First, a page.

Figure 1: Contrast enhanced computerised tomography (CECT) of abdomen with adrenal protocol.


The case reported here is AI, diagnosed as pheochromocytoma. AIs are reported more nowadays, largely due to increased use of imaging modalities for clinical work-up of different diseases. The prevalence is about 10% in general population, while the autopsy prevalence for AIs is 2-9%.3 The prevalence of AIs increases with age with no gender predilection in adults; the rate is less than 1% in patients <30 years, and 7% in patients >70 years of age. AIs prevalence is higher in hypertensive, diabetic and obese persons.4 About 1-5% cases of AIs are diagnosed on the basis of CT scans obtained for reasons other than adrenal pathology.5 The most important hormonally silent adrenal incidentaloma is pheochromocytoma.6 The prevalence of pheochromocytoma is 1-10% of all AIs. A study by Falhammar et al. of 94 cases of pheochromocytoma determined that 64% of cases were identified incidentally, while 32% were found in patients suspected of having adrenal disorders. In another 4% of cases, patients were being screened for MEN2A.7

Work-up for AIs must be started to rule out any functional disorder. Adrenal insufficiency should be the first consideration, especially with bilateral AIs. Short synacthen (ACTH) test, a dynamic function test helps to rule out the diagnosis. Adrenal cortical adenoma can be diagnosed with a high degree of accuracy using imaging modalities. The adrenal gland is the fourth most common site of metastasis, and adrenal metastases may be found in as many as 25% of patients with known primary lesions. The treatment for a hormonally active (functional) adrenal tumor is surgery. The treatment for a malignancy depends on the cell type, spread, and location of the primary tumor. Nonfunctional adrenal cortical adenomas are not premalignant, and surgical excision is not indicated.8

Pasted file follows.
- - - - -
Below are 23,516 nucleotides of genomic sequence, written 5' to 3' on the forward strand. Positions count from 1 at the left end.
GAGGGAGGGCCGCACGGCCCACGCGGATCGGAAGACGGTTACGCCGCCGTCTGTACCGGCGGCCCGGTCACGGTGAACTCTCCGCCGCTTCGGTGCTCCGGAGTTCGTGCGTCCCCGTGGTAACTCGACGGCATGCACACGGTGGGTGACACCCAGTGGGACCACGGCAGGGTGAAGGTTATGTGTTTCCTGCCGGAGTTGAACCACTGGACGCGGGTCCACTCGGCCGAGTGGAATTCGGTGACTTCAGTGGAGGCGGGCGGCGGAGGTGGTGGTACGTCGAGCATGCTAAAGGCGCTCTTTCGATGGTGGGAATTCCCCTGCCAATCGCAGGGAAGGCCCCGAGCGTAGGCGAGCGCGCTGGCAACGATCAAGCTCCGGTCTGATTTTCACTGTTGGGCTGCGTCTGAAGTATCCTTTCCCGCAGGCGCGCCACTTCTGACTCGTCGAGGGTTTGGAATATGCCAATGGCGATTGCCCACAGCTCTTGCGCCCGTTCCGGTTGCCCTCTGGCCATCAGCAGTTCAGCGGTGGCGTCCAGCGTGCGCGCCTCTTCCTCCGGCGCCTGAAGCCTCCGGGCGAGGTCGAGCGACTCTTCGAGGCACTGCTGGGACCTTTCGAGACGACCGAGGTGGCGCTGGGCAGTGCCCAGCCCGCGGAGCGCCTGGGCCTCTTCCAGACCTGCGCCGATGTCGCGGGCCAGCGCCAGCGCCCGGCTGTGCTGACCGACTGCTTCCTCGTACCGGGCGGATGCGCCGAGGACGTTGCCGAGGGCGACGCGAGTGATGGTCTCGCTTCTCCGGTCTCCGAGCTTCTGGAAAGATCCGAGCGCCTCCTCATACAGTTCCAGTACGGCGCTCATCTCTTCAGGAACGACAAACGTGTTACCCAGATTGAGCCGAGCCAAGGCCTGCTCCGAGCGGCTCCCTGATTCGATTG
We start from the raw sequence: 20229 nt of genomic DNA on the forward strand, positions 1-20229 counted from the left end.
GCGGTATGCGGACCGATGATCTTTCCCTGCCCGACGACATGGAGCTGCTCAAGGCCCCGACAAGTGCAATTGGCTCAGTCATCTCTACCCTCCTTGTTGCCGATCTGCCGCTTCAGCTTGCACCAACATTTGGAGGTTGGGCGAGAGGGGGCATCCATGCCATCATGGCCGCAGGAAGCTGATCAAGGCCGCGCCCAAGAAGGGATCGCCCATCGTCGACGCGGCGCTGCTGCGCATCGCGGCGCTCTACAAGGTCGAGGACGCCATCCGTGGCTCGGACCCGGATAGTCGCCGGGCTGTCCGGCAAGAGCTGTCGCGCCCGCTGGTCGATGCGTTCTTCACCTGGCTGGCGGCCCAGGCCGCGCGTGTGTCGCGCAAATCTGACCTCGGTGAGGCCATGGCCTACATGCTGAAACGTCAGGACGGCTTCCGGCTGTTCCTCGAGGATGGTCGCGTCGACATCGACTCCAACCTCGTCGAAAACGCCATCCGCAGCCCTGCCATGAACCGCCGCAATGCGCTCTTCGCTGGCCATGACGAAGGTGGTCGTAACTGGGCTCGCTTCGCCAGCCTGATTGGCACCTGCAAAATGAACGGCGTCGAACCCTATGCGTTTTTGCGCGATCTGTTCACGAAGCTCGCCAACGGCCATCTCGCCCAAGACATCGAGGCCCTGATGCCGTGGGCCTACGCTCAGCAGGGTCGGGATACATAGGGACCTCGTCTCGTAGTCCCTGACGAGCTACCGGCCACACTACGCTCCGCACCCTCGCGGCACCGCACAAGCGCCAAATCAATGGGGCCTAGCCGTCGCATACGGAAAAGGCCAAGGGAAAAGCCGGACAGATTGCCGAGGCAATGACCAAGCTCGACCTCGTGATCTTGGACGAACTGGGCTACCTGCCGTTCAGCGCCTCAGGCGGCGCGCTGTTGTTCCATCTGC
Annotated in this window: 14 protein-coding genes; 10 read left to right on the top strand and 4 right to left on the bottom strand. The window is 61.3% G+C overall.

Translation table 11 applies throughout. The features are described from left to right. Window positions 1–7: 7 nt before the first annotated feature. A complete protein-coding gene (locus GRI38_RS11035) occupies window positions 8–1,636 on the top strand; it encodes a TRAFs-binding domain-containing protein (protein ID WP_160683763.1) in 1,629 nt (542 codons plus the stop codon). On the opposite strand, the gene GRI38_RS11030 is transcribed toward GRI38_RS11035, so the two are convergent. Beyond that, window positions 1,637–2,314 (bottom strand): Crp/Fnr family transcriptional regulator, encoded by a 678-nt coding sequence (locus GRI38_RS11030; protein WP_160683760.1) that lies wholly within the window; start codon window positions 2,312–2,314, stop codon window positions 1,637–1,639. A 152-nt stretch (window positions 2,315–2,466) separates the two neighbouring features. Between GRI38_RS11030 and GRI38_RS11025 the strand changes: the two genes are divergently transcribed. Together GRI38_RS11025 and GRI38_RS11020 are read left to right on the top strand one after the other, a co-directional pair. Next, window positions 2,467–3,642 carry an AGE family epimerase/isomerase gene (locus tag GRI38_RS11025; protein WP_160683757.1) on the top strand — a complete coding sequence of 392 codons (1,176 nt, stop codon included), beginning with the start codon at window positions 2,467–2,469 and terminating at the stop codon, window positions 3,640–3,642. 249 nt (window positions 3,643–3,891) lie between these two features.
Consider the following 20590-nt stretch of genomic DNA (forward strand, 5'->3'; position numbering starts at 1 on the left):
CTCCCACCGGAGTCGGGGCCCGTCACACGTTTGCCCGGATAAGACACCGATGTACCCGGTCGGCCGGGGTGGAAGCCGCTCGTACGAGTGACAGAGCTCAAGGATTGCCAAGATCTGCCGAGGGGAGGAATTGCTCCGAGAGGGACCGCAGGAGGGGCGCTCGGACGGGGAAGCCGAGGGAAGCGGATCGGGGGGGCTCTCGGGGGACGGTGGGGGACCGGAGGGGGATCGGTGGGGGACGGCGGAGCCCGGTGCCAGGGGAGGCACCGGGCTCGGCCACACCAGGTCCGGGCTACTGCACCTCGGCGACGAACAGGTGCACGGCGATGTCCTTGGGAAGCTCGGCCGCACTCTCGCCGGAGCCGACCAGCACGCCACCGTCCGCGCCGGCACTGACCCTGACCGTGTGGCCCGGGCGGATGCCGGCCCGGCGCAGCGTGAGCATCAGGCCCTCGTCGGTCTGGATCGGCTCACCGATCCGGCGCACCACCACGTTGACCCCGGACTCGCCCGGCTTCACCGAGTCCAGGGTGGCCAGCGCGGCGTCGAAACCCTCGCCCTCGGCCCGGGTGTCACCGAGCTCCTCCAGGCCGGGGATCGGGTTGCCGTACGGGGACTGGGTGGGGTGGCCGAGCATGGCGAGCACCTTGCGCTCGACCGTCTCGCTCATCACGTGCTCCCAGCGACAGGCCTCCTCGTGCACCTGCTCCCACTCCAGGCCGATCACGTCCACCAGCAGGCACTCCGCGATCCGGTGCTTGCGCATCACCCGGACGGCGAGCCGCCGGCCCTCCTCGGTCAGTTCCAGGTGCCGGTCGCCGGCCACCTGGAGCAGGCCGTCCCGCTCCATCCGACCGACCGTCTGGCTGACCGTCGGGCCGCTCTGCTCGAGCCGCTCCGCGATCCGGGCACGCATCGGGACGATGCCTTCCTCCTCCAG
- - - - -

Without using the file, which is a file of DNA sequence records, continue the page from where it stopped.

The patients with pheochromocytoma need to be treated with care as they present with vague symptoms and are easily missed. Multidisciplinary approach must be adopted which includes medical specialist, surgeon, anesthetist and pathologist. The malignant potential must be thoroughly evaluated. PASS score ≥4 suggests a malignant potential.9

Pheochromocytoma should be considered in all AI cases because they are more common than previously thought, the diagnosis is often overlooked, and a failure to recognize them may lead to patient death.

The authors declared no conflict of interest.

UBK: Idea, data collection.
QA: Stastical analysis, data interpretation.
ZHH: Review and correction.
MA: Review and data interpretation.
SA: Discussion and preview.
SS: Literature review.


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  2. Cawood TJ, Hunt PJ, O'Shea D, Cole D, Soule S. Recommended evaluation of adrenal incidentalomas is costly has high false-positive rates and confers a risk of fatal cancer that is similar to the risk of the adrenal lesion becoming malignant; time for a rethink? Eur J Endocrinol 2009; 161(4):513-27. doi: 10.1530/EJE-09-0234.
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  7. Falhammar H, Kjellman M, Calissendorff J. Initial clinical presentation and spectrum of pheochromocytoma: A study of 94 cases from a single center. Endocr Connect 2018; 7(1):186-92. doi: 10.1530/EC-17-0321.
  8. Zeiger MA, Thompson GB, Duh QY, Hamrahian AH, Angelos P, Elaraj D, et al. The American association of clinical endocrinologists and American association of endocrine surgeons medical guidelines for the management of adrenal incidentalomas. Endocr Pract 2009; 15(Suppl 1):1-20. doi: 10.4158/EP.15.S1.1.
  9. Thompson LD. Pheochromocytoma of the adrenal gland scaled score (pass) to separate benign from malignant neoplasms: A clinicopathologic and immunophenotypic study of 100 patients. Am J Surg Pathol 2002; 26(5): 551-66. doi: 10.1097/00000478-200205000-00002.